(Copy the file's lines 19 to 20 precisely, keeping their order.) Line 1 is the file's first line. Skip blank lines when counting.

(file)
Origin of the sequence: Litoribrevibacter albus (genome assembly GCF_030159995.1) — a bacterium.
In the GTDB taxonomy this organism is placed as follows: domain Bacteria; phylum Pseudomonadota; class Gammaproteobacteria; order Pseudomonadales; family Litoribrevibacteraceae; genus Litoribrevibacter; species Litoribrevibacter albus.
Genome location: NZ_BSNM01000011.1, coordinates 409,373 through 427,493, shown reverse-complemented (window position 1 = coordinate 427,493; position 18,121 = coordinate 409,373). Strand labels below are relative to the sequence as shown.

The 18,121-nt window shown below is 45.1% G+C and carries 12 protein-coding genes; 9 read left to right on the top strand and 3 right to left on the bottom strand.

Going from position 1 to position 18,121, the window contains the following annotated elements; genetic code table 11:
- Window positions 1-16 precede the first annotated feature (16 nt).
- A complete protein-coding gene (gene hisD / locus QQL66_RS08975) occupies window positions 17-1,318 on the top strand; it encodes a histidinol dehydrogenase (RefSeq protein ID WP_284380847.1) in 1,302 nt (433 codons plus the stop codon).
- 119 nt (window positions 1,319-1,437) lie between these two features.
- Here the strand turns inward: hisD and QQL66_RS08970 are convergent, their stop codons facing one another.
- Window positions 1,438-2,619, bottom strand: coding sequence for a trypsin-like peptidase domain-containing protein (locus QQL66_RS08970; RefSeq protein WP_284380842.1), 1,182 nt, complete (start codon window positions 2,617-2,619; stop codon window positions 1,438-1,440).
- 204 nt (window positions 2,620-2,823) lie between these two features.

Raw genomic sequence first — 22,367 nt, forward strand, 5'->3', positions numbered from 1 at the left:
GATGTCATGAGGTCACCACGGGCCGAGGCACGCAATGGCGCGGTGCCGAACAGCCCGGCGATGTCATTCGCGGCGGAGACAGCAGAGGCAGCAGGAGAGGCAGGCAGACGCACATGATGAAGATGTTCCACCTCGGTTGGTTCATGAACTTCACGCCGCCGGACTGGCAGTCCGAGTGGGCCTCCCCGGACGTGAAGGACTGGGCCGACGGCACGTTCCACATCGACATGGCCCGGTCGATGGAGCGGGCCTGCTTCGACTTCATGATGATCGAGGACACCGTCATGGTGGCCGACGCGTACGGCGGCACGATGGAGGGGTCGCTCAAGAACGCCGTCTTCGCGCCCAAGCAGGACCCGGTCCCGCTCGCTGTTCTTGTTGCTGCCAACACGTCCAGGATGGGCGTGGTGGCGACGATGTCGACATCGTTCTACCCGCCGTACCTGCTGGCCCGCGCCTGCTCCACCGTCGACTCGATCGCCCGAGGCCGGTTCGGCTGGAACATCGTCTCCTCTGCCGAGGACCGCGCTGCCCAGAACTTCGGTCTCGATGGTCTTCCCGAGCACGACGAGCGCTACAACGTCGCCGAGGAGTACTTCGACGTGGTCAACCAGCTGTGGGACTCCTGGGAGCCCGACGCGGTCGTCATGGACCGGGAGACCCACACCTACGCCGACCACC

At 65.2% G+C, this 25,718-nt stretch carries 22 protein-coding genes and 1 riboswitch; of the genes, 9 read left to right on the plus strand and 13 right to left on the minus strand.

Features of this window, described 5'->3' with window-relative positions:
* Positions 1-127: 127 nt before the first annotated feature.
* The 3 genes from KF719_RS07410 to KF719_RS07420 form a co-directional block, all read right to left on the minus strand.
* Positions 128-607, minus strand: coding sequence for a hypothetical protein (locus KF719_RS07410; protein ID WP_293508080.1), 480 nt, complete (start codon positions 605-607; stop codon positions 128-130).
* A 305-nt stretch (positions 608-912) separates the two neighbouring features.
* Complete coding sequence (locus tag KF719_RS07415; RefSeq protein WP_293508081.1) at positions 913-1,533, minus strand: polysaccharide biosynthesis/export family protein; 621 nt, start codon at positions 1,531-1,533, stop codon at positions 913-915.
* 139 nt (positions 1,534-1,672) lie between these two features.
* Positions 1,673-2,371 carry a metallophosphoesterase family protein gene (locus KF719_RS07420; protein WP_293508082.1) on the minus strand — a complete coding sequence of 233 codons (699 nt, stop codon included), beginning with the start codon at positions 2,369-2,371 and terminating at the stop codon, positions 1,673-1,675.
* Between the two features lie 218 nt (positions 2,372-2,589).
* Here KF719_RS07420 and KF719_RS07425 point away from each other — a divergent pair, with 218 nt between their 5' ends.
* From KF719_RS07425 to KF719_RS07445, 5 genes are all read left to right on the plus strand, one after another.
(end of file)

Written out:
* A 305-nt stretch (positions 608-912) separates the two neighbouring features.
* Complete coding sequence (locus tag KF719_RS07415; RefSeq protein WP_293508081.1) at positions 913-1,533, minus strand: polysaccharide biosynthesis/export family protein; 621 nt, start codon at positions 1,531-1,533, stop codon at positions 913-915.